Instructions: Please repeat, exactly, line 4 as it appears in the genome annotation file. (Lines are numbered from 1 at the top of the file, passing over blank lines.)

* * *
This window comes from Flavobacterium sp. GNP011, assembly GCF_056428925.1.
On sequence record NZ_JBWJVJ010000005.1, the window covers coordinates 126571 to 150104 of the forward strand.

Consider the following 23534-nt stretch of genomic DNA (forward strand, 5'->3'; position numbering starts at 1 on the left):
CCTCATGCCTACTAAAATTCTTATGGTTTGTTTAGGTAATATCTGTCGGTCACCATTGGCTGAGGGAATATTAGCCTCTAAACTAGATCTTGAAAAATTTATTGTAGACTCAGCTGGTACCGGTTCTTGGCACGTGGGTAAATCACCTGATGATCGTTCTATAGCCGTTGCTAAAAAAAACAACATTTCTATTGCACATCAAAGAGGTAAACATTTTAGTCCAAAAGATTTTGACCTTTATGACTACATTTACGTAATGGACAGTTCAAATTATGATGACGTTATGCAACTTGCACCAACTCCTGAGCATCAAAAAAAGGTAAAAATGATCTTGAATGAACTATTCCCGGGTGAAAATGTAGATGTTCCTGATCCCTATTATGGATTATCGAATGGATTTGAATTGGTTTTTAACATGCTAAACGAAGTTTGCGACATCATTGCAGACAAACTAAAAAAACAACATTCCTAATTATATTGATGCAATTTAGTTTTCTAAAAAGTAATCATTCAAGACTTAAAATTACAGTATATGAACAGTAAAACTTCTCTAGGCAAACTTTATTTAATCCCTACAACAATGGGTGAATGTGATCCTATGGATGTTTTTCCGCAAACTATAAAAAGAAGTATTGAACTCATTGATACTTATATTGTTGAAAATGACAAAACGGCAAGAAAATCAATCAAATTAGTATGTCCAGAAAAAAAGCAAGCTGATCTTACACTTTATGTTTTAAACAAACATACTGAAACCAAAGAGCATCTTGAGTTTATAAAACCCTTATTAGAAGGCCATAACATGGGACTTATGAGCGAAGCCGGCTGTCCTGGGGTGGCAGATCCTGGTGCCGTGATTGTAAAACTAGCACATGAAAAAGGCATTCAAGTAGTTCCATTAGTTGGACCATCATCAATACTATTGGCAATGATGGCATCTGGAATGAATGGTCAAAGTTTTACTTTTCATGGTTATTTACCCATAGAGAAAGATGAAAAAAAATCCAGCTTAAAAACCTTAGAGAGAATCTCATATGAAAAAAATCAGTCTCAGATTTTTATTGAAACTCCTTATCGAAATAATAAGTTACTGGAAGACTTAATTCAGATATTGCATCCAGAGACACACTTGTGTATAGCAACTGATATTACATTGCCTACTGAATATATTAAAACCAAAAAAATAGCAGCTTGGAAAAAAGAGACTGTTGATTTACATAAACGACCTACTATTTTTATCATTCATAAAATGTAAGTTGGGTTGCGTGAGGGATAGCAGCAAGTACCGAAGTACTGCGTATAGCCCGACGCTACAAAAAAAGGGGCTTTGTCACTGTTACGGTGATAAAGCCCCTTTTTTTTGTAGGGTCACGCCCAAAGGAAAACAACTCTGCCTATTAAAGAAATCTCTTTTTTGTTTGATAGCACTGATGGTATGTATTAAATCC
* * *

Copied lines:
CCTCATGCCTACTAAAATTCTTATGGTTTGTTTAGGTAATATCTGTCGGTCACCATTGGCTGAGGGAATATTAGCCTCTAAACTAGATCTTGAAAAATTTATTGTAGACTCAGCTGGTACCGGTTCTTGGCACGTGGGTAAATCACCTGATGATCGTTCTATAGCCGTTGCTAAAAAAAACAACATTTCTATTGCACATCAAAGAGGTAAACATTTTAGTCCAAAAGATTTTGACCTTTATGACTACATTTACGTAATGGACAGTTCAAATTATGATGACGTTATGCAACTTGCACCAACTCCTGAGCATCAAAAAAAGGTAAAAATGATCTTGAATGAACTATTCCCGGGTGAAAATGTAGATGTTCCTGATCCCTATTATGGATTATCGAATGGATTTGAATTGGTTTTTAACATGCTAAACGAAGTTTGCGACATCATTGCAGACAAACTAAAAAAACAACATTCCTAATTATATTGATGCAATTTAGTTTTCTAAAAAGTAATCATTCAAGACTTAAAATTACAGTATATGAACAGTAAAACTTCTCTAGGCAAACTTTATTTAATCCCTACAACAATGGGTGAATGTGATCCTATGGATGTTTTTCCGCAAACTATAAAAAGAAGTATTGAACTCATTGATACTTATATTGTTGAAAATGACAAAACGGCAAGAAAATCAATCAAATTAGTATGTCCAGAAAAAAAGCAAGCTGATCTTACACTTTATGTTTTAAACAAACATACTGAAACCAAAGAGCATCTTGAGTTTATAAAACCCTTATTAGAAGGCCATAACATGGGACTTATGAGCGAAGCCGGCTGTCCTGGGGTGGCAGATCCTGGTGCCGTGATTGTAAAACTAGCACATGAAAAAGGCATTCAAGTAGTTCCATTAGTTGGACCATCATCAATACTATTGGCAATGATGGCATCTGGAATGAATGGTCAAAGTTTTACTTTTCATGGTTATTTACCCATAGAGAAAGATGAAAAAAAATCCAGCTTAAAAACCTTAGAGAGAATCTCATATGAAAAAAATCAGTCTCAGATTTTTATTGAAACTCCTTATCGAAATAATAAGTTACTGGAAGACTTAATTCAGATATTGCATCCAGAGACACACTTGTGTATAGCAACTGATATTACATTGCCTACTGAATATATTAAAACCAAAAAAATAGCAGCTTGGAAAAAAGAGACTGTTGATTTACATAAACGACCTACTATTTTTATCATTCATAAAATGTAAGTTGGGTTGCGTGAGGGATAGCAGCAAGTACCGAAGTACTGCGTATAGCCCGACGCTACAAAAAAAGGGGCTTTGTCACTGTTACGGTGATAAAGCCCCTTTTTTTTGTAGGGTCACGCCCAAAGGAAAACAACTCTGCCTATTAAAGAAATCTCTTTTTTGTTTGATAGCACTGATGGTATGTATTAAATCC